A small hemolithin protein made up mostly of glycine and amino acids:
It also had oxygen, lithium and iron atoms at its ends—an arrangement never seen before. The team’s paper has not yet been peer reviewed, but once the findings are confirmed, their discovery will add another piece to the puzzle that surrounds the development of life on Earth. Proteins are considered to be essential building blocks for the development of living things, and finding one on a meteorite bolsters theories that suggest either life, or something very close to it, came to Earth from elsewhere in space.
Proteins are considered by chemists to be quite complex, which means a lot of things would have to happen by chance for protein formation. For hemolithin to have formed naturally in the configuration found would require glycine to form first, perhaps on the surface of grains of space dust. After that, heat by way of molecular clouds might have induced units of glycine to begin linking into polymer chains, which at some point, could evolve into fully formed proteins. The researchers note that the atom groupings on the tips of the protein form an iron oxide that has been seen in prior research to absorb photons—a means of splitting water into oxygen and hydrogen, thereby producing an energy source that would also be necessary for the development of life.Bob Yirka, “Protein discovered inside a meteorite” at Phys.org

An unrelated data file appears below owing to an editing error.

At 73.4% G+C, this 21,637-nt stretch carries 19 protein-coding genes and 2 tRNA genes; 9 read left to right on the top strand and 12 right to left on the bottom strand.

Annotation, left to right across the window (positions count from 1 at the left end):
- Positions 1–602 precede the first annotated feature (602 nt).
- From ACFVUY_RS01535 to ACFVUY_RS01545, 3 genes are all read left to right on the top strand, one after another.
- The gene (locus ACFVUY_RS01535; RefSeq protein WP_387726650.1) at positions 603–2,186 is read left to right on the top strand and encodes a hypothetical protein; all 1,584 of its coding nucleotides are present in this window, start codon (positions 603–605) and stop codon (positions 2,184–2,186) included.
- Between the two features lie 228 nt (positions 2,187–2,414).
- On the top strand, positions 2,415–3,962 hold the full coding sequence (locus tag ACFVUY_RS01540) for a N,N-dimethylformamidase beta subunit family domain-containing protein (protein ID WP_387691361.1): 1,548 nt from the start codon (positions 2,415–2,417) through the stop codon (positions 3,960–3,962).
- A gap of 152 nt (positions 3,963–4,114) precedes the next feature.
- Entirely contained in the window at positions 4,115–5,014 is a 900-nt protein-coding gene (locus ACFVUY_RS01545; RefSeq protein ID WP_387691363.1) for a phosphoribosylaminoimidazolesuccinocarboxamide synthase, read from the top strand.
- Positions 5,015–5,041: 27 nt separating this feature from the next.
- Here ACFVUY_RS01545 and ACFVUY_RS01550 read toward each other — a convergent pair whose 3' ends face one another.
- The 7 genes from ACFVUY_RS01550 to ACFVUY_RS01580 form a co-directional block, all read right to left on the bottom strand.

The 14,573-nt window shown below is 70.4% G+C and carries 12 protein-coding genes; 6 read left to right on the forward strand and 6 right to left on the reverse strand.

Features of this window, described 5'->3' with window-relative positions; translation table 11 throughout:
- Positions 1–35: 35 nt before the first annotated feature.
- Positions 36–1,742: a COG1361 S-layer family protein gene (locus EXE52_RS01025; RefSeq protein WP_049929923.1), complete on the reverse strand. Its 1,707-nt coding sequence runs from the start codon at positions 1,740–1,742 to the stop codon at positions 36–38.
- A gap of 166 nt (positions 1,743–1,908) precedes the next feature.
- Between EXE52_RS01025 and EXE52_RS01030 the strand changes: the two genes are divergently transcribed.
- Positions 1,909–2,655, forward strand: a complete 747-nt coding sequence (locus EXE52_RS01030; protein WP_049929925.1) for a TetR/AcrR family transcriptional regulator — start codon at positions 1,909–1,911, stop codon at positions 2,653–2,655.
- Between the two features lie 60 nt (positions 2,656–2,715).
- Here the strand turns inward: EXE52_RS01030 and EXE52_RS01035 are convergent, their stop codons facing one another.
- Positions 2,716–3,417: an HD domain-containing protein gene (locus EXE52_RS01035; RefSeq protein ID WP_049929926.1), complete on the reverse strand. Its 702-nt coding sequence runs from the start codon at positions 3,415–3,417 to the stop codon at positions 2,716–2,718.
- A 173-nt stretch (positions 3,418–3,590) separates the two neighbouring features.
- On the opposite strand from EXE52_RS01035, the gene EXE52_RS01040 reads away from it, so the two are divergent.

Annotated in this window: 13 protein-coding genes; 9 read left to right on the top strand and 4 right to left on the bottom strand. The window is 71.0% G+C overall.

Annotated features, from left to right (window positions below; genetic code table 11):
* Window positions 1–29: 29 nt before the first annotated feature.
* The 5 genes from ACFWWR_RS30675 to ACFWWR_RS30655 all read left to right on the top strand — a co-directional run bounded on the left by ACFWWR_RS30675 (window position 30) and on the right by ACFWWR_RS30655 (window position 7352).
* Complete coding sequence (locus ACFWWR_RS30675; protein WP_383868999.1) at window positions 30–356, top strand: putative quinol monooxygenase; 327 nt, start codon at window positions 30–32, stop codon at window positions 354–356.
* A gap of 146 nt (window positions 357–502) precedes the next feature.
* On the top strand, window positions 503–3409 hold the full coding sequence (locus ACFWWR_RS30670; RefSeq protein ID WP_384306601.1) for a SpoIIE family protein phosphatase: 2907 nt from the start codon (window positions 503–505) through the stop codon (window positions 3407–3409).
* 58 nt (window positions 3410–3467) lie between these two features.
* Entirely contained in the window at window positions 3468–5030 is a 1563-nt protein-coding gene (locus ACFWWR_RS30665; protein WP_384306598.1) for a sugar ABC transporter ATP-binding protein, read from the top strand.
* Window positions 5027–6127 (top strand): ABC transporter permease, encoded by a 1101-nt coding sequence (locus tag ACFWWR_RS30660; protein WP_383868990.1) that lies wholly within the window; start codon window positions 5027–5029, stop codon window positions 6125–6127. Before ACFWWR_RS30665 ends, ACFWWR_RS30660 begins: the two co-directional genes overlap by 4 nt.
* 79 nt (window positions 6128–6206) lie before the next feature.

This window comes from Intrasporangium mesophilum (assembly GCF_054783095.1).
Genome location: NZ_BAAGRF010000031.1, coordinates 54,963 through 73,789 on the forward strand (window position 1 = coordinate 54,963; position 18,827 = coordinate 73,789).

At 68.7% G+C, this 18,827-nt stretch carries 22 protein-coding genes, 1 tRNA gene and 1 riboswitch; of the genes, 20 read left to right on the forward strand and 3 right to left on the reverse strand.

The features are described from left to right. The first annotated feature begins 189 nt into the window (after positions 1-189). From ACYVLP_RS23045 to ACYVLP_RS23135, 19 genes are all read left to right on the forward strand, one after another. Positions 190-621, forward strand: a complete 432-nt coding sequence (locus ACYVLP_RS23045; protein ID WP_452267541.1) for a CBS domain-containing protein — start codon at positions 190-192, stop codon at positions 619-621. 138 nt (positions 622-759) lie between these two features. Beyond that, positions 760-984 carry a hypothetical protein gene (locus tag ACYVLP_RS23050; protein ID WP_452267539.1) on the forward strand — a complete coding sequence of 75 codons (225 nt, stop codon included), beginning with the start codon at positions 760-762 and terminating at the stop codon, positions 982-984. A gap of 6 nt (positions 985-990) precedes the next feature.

But then what are the chances that some of this stuff came from Earth in the first place? If there is indeed a road, the traffic might be going both ways.
See also: Physicist Rob Sheldon Thinks Extraterrestrial Origin Of Life Is Unfairly Dismissed